August Strindberg

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August Strindberg (1849 - 1912) was a Swedish writer and playwright.

Strindberg was a popular writer of romantic plays, but was prolific in all subjects. His collection of short stories, Married, caused controversy amongst the conservative elite and he was charged with indency. He voluntarily brought the publisher to court and won the case, which served to further increase his popularity.

August Strindberg was born in Stockholm on 22 January 1849. His father, Carl Oscar Strindberg, was a modestly successful shipping agent, his mother, Ulrika Eleanora Norling, was a tailor's daughter, who had been a domestic servant[1] . August was their third son; the couple had nine more children. Ulrika died when Strindberg was 13 years old, and after his father remarried, Strindberg came to hate his stepmother.

In 1867 Strindberg enrolled in the University of Uppsala, but failed the preliminary examination in chemistry. He worked for a while at the Royal Dramatic Theatre, wroting three plays that were rejected. Strindberg returned to his studies in Uppsala and in 1872 completed a senior candidacy. Back in Stockholm, Strindberg worked as a journalist and wrote the historical drama Master Olof about the Swedish Protestant reformer Olaus Petri. Between 1874 and 1882 he was an assistant librarian at the Royal Library.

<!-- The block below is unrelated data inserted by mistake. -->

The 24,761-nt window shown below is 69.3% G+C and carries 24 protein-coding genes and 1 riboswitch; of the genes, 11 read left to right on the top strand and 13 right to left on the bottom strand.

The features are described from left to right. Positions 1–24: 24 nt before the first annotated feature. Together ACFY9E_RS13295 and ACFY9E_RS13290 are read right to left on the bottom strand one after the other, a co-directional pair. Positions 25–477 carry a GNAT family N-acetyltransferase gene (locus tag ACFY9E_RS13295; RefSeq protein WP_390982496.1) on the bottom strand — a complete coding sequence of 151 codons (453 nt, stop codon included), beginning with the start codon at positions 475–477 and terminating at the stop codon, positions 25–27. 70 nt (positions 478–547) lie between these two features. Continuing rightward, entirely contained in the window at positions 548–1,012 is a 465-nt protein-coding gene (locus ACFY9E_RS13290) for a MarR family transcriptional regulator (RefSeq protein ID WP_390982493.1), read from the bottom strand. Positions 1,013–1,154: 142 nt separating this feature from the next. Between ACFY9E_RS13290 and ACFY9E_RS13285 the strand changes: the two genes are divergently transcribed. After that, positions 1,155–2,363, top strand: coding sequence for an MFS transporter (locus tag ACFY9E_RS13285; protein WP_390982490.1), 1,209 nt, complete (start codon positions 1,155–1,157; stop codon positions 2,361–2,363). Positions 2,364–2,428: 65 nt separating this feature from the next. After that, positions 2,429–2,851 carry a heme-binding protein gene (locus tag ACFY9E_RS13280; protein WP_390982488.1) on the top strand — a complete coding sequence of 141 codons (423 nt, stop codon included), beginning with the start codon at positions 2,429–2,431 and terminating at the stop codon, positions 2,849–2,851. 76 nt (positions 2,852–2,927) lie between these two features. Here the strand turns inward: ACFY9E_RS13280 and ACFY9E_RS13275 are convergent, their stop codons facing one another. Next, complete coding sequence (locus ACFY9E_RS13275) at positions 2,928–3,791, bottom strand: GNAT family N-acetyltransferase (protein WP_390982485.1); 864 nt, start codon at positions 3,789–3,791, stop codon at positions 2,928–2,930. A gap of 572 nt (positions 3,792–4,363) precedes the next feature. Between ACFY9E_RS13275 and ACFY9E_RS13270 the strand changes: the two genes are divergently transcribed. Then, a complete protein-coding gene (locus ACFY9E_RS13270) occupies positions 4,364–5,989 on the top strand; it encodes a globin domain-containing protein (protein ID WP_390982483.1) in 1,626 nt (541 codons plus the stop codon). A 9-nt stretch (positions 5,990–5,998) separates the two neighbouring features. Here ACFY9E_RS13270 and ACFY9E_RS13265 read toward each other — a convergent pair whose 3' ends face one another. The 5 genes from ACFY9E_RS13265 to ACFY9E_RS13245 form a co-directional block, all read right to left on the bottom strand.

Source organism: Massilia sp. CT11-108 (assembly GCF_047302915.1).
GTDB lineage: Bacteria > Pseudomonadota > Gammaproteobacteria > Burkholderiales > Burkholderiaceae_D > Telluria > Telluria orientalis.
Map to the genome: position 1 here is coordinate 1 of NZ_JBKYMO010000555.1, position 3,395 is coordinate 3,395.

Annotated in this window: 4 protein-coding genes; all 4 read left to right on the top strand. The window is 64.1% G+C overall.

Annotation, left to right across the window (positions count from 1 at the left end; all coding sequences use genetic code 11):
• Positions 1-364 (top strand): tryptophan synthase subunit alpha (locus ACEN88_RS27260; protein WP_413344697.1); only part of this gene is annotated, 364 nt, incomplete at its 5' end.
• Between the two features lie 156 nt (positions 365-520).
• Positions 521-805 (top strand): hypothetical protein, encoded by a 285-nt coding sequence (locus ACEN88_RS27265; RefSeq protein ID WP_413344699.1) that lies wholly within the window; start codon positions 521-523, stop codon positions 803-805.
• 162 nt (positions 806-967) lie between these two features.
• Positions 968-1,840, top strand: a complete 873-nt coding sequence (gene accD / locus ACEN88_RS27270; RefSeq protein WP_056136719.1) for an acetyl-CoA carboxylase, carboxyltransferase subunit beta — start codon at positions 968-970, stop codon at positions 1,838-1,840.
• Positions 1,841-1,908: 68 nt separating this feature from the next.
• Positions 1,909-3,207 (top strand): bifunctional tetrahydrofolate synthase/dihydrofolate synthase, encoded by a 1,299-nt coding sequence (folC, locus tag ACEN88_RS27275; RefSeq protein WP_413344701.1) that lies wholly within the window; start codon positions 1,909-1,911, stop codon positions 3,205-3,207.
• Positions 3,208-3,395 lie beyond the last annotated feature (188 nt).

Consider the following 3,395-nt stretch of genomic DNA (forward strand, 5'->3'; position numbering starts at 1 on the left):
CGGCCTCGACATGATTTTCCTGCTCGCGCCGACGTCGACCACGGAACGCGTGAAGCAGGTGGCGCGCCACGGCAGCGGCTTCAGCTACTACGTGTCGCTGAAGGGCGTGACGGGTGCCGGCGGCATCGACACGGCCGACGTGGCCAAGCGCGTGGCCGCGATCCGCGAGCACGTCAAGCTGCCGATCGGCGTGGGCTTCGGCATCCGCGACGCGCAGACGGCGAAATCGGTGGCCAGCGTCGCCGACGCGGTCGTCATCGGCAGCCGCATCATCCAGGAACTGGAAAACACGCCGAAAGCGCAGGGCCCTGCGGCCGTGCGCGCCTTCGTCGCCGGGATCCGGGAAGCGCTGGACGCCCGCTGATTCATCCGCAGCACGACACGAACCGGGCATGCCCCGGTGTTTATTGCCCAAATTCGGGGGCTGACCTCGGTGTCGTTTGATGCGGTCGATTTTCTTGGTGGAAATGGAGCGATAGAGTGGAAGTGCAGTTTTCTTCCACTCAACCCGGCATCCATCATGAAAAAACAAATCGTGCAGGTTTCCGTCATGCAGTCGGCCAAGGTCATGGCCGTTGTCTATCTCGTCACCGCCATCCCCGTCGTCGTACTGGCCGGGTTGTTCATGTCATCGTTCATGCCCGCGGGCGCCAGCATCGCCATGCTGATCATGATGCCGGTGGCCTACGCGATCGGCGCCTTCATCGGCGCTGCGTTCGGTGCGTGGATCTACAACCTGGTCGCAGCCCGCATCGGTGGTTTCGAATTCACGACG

Strindberg married three times. His third wife was Harriet Bosse, an actress whom he wrote Swanwhite for as a gift. Throughout their tumultuous relationship she performed in his plays and his obsession for her lasted beyond their divorce. They had a child, Anne-Marie. Late in his life he met the young actress Fanny Faulkner, whom he cast in Swanwhite after a falling-out with Bosse, though the nature of their relationship is unclear.

Strindberg died of stomach cancer in 1912. In his journals published posthumously by Bosse, his entries indicate an awareness of his condition in 1908.[2]

"My souls (characters) are conglomerations of past and present stages of civilization, bits from books and newspapers, scraps of humanity, rags and tatters of fine clothing, patched together as is the human soul. And I have added a little evolutionary history by making the weaker steal and repeat the words of the stronger, and by making the characters borrow ideas or "suggestions" from one another." (from the foreword to 'Miss Julie' in Six Plays of Strindberg, 1955)

References

  1. Strindberg used this for the title of his autobiographical novel, Tjänstekvinnans son (The Son of a Servant)
  2. Inferno / From an Occult Diary